Fiduciary Duties for Activist Shareholders

This post is from Lynn A. Stout of UCLA School of Law.

Together with Iman Anabtawi, I have just issued a new article on SSRN entitled Fiduciary Duties for Activist Shareholders. The article is to be published in the Stanford Law Review, and a current draft is available here. The article was recently profiled in the Financial Times.

Fiduciary Duties for Activist Shareholders argues that corporate law seems to impose few or no fiduciary duties on minority shareholders in public corporations because historically, minority shareholders in public firms enjoyed little or no power or influence within the firm. The most important trend in corporate governance today, however, is the move toward “shareholder democracy.” Activist investors, especially hedge funds, are using their new power to pressure managers and directors into pursuing corporate transactions ranging from share repurchases, to special dividends, to the sale of assets or even the entire firm. In many cases these transactions benefit the activist while failing to benefit, or even harming, the firm and other shareholders.

Greater shareholder power should be coupled with greater shareholder responsibility. Fiduciary Duties for Activist Shareholders argues that the rules of fiduciary duty traditionally applied to officers and directors and, more rarely, to controlling shareholders, should be applied to activist minority investors as well. There is no reason to believe that newly-empowered activist shareholders are immune to the forces of greed and self-interest widely understood to tempt corporate officers and directors. Corporate law can and should adapt to this reality.

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One Comment

  1. Andrew Shapiro
    Posted Monday, March 3, 2008 at 5:26 pm | Permalink

    Creating duties upon shareholders who are not ‘controlling’ but who actively assert their legal rights is a bad idea for several reasons:
    1) such extension of fiduciary obligations will create a plethora of lawsuits from managements and boards seeking continued entrenchment at corporate shareholder’s expense); Truly deserving targets of change and activism will not have the independent boards to prevent wrongful use of the above.
    2) The extension of fiduciary obligations as described will chill or be a deterrence to positive active ownership; Whether fiduciary lawsuits get dismissed will not be the point.- they will be filed at no personal cost to insiders but at a great cost to those shareholders needing/seeking to be active. Already today, legitimate, long-term large institutional owners choose to refrain from active ownership that trigger 13D filing obligations and issues. Again, truly deserving targets of change and activism will not have the independent boards to prevent wrongful use of the above.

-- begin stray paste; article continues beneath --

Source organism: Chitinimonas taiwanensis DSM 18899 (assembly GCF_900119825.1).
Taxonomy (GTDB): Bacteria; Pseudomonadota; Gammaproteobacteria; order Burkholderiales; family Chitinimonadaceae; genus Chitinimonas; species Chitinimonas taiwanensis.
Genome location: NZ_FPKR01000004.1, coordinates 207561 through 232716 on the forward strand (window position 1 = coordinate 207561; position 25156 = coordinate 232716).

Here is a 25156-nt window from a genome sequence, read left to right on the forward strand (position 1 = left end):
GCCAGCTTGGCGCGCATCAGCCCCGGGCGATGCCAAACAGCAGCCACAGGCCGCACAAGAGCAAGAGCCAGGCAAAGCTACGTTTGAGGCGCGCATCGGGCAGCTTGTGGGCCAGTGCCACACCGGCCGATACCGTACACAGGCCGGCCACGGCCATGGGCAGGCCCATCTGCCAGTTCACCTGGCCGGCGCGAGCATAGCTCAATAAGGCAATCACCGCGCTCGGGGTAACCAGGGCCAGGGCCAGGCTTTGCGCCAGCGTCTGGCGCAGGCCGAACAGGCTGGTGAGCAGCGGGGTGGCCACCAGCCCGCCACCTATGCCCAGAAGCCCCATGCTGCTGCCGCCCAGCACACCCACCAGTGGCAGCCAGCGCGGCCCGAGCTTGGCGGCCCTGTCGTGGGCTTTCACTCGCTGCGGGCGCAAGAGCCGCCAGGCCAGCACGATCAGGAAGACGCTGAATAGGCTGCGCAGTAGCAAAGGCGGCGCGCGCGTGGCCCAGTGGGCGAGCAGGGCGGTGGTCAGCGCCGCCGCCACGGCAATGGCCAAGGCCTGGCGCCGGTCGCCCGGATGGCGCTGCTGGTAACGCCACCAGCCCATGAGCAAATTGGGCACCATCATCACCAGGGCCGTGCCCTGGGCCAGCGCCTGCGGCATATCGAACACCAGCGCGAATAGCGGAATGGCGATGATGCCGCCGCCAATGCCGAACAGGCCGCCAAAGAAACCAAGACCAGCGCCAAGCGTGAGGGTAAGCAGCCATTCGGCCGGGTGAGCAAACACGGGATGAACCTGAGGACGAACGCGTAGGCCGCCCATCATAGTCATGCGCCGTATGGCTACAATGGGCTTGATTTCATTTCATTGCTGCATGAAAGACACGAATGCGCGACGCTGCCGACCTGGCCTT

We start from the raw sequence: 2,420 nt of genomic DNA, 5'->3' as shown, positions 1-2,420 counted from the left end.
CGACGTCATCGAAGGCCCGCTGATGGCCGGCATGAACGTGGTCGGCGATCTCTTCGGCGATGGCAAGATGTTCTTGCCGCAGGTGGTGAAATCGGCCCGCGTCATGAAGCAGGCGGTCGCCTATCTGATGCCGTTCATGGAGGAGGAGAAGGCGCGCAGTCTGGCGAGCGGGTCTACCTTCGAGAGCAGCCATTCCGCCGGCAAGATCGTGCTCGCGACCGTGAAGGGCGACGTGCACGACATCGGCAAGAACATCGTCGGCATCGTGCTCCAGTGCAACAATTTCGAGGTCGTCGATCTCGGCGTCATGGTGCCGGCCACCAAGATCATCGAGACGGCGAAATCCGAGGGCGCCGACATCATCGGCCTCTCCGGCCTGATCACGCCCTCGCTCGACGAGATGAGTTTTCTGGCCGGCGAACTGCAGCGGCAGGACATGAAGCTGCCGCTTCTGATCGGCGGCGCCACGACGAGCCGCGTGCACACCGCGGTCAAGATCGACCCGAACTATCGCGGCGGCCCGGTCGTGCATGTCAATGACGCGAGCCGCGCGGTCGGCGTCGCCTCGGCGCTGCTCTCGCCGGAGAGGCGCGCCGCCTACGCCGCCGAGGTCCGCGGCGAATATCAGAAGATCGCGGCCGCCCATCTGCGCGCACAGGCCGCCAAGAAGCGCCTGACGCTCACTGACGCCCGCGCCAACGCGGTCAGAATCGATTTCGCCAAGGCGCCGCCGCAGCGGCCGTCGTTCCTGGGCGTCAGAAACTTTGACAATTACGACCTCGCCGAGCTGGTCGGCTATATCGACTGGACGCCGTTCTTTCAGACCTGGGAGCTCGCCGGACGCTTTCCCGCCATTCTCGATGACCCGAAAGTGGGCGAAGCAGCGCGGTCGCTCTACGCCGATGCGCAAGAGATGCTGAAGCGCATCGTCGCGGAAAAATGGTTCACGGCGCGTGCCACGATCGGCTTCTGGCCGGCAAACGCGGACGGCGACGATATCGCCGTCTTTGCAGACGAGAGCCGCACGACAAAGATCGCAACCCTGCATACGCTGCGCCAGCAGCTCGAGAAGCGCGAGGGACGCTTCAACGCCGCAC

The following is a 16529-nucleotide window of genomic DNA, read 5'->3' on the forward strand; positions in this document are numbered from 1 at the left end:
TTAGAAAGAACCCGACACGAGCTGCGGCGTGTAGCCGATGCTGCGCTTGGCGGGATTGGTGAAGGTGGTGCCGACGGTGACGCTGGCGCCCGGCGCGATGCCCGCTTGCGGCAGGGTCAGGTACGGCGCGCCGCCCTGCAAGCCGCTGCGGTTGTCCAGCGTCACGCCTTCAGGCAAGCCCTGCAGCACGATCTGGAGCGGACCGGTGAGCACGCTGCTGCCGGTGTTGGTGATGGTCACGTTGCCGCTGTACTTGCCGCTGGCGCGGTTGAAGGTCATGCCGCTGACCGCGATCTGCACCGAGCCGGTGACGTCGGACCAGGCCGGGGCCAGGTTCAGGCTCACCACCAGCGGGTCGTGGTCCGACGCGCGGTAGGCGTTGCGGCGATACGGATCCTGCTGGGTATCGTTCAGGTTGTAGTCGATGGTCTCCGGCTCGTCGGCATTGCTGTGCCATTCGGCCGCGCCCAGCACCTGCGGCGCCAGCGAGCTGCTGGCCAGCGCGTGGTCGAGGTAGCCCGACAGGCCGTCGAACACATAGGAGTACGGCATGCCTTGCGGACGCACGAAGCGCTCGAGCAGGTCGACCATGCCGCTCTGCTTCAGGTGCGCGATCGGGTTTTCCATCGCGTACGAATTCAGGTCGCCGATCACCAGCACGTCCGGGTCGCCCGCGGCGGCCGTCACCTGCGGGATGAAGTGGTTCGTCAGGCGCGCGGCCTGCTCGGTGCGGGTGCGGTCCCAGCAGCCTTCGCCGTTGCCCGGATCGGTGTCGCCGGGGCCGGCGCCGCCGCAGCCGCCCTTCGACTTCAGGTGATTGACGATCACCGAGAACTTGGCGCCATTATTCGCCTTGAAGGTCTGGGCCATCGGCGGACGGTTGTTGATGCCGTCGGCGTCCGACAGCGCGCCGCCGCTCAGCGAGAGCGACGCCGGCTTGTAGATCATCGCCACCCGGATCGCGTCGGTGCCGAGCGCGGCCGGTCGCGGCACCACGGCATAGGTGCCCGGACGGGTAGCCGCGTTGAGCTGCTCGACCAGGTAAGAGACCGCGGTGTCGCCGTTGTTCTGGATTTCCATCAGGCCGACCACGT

3) The proposed creation of new liabilities that could attach to a shareholder if that shareholder finds it necessary to become active creates an incremental risk to shareholders that will raise the cost of all equity capital via reduced price multiples that will be priced into an investor’s buying decision for either the direct liability risk or the cost of purchasing insurance to deal with such a risk.
    4) This proposal is a definitional morass that is as murky if not more so than the business judgement rule. For example,
    a) when one defines minority that would have liability – how big a shareholder or is it fair to apply the rule to any size that called for an action that the Board approves?
    b) “success” in obtaining implementation of action. – define “success”. More often than not the board approved action will be a compromised result.
    c) “influence” action- How much did the activist really influence the Board’s decision, 10%, 50%, 80%?

    A more divided shareholder base doesn’t increase success of minority activist “opportunism”. Increased shareholder apathy does not aid a minority activist. A majority is still needed to enact change and is more difficult to obtain. It is not just perception, but reality that minority shareholders have less power than directors. In only certain instances can shareholders force actions and only at the annual meeting or if allowed, a special meeting or by consent, and in all instances at least a majority and often a super-majority is required. The fact a majority is required for shareholder action is the check on the minority self-serving opportunistic behavior targeted by the paper’s authors. A majority will only be obtained with at least perceived mutuality of economic interest.

    Further, any “activist agenda” item not requiring a shareholder vote ALWAYS still requires Board approval. The buck stops with the Board (and “control” shareholders) where fiduciary duty properly should rest.

    The conflicts cited by the authors as support for this costly and dangerous extension of liability are rare and when they occur they are most efficiently and best addressed by disclosure. Transparency is a far more appropriate way to deal with these conflict than opening up a windfall to the legal profession of extending fiduciary duty.